Our weekly crypto newsletter is here! Learn more about IRS’ hunt for “hidden treasure” and crypto whales’ BTC accumulation. And, if you’re a crypto newbie, check out our pieces on how to set up your first exchange account and what type of wallet might be right for you!
The IRS is looking for “Hidden (Crypto) Treasure”
The IRS recently launched “Operation Hidden Treasure,” whose primary goal is to find your unreported crypto treasure. The operation is a collaborative effort between the IRS’ Office of Fraud Enforcement and its Criminal Investigation Division, which will train agents to investigate blockchains for tax evasion.
Keep in mind that all blockchain transactions are not anonymous but pseudonymous. This means they can be easily traced, although they must not always link that trace to an individual’s identity. “Operation Hidden Treasure” is about finding a way to connect public addresses to particular individuals and examine their finances. By working with private contractors and vendors, presumably blockchain analytics companies, the IRS will create “signatures” of fraudulent activity based on blockchain wallets. These signatures will profile people and put identities to public addresses with unreported crypto-related income.
In addition, the IRS plans to tackle a common cryptocurrency tax evasion strategy in the form of recurring financial transactions under $10,000 to evade tax reporting obligations. Moreover, some tax evaders occasionally use shell companies to hide their real cryptocurrency income, as these can help hide the identity of a company’s owner, allowing them to engage in different types of criminal activities without being caught by the authorities. The bottom line is that crypto fraud will become a top priority for the IRS, and they will now have more options to track unreported crypto income.
Make sure to comply with your tax obligations, as crypto traders might see their “hidden treasures” turn into “hunted” ones and face criminal charges.
The Moby Dick of BTC whales
While most crypto investors are affected by the recent price drop of Bitcoin, the top whales seem to be going all-in. Leading the pack is the biggest individual Bitcoin holder in the world, the Moby Dick of BTC whales, if you will.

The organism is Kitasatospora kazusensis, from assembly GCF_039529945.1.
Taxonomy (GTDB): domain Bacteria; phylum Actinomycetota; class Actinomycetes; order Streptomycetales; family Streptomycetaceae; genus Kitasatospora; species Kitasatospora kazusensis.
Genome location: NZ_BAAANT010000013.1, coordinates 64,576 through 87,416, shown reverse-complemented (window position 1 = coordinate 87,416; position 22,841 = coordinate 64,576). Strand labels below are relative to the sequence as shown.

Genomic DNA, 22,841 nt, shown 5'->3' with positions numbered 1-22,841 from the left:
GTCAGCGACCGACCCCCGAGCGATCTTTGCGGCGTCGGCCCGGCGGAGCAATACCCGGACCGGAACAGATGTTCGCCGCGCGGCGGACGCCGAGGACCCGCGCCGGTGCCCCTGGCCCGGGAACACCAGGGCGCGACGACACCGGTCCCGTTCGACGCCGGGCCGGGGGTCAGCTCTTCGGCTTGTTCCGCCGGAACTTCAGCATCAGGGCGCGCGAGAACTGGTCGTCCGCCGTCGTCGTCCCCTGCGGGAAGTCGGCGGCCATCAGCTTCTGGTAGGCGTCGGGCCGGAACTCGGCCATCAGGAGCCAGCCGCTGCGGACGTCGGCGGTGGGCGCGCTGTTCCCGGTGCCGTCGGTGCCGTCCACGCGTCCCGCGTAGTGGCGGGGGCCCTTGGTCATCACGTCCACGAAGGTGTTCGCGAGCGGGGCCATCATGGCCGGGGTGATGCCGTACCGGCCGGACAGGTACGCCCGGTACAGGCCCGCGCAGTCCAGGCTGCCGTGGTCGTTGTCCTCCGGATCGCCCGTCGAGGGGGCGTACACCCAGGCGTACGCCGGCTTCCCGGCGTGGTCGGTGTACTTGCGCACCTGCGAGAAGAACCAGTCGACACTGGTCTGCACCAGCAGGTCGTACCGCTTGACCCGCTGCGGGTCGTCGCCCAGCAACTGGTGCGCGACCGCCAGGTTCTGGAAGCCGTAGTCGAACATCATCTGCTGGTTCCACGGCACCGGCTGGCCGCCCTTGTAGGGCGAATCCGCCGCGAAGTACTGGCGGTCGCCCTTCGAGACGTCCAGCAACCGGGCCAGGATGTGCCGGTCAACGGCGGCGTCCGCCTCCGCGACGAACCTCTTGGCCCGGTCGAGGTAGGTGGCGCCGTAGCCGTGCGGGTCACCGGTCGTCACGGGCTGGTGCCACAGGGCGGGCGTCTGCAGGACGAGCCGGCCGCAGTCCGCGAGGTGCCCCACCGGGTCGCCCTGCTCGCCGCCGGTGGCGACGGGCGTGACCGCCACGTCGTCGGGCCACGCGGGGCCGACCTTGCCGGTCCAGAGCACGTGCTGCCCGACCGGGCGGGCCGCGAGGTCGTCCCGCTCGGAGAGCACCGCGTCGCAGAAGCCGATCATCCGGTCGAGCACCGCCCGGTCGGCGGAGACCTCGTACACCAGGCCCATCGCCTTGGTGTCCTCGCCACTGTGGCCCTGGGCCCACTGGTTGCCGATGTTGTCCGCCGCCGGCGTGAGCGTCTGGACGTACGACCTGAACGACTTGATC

This whale has the third-largest Bitcoin wallet – after the cold wallets from Binance and Bitfinex. According to BitInfoCharts, they bought 927 BTC on June 7 despite the hefty price drop. The address initially increased its holdings by 300 BTC, sold 500 BTC on June 9, bought 425 BTC on June 13, another 488 BTC on June 14, and an additional 214 BTC on June 15.
We encourage you to check Glassnode’s data on the increasing number of BTC whales. The number of Bitcoin addresses with a balance above 10,000 BTC significantly rose as prices plunged, so our Moby Dick is not the only whale accumulating BTC at these price levels. Additionally, social metrics also indicate the number of people interested in “buying the dip” has spiked since the crypto crash started last week.
Creating your first crypto exchange account
Do you think the current crypto market crash is an excellent time to make your first digital asset investment? If so, the first step to buying your crypto is to set up an account at a cryptocurrency exchange. Of course, not all crypto exchanges are made equal, but some elements of the registration & KYC (Know Your Customer) process are similar across most platforms.
Opening a crypto exchange account much resembles the process for most apps you’ve used: You start by providing some basic information on the website of your chosen platform, including legal name, physical and email address, phone number, and password. A few verification steps follow before you can finally connect your bank account to directly transfer the funds needed for your first crypto purchase!
For more detailed instructions and further info on the types of crypto exchanges, check our How to Open a Crypto Exchange Account blog post.
What type of crypto wallet is right for you?
Crypto (or blockchain) wallets can serve several functions beyond just holding your crypto coins and tokens. For example, wallets can store NFTs you collect and trade or facilitate sending and receiving digital currencies and NFTs between two people or between one person and an exchange platform. The good thing about having a wallet that isn’t connected to an exchange is that you have complete control over the funds you send to it. Therefore, you must never forget your wallet’s password and secret seed phrase.
However, when choosing a crypto wallet, things are a bit more complex. There are a lot of crypto wallets to choose from, so your selection will depend on several factors. Read our How to Get a Crypto Wallet blog post to find out which type of blockchain wallet is right for you.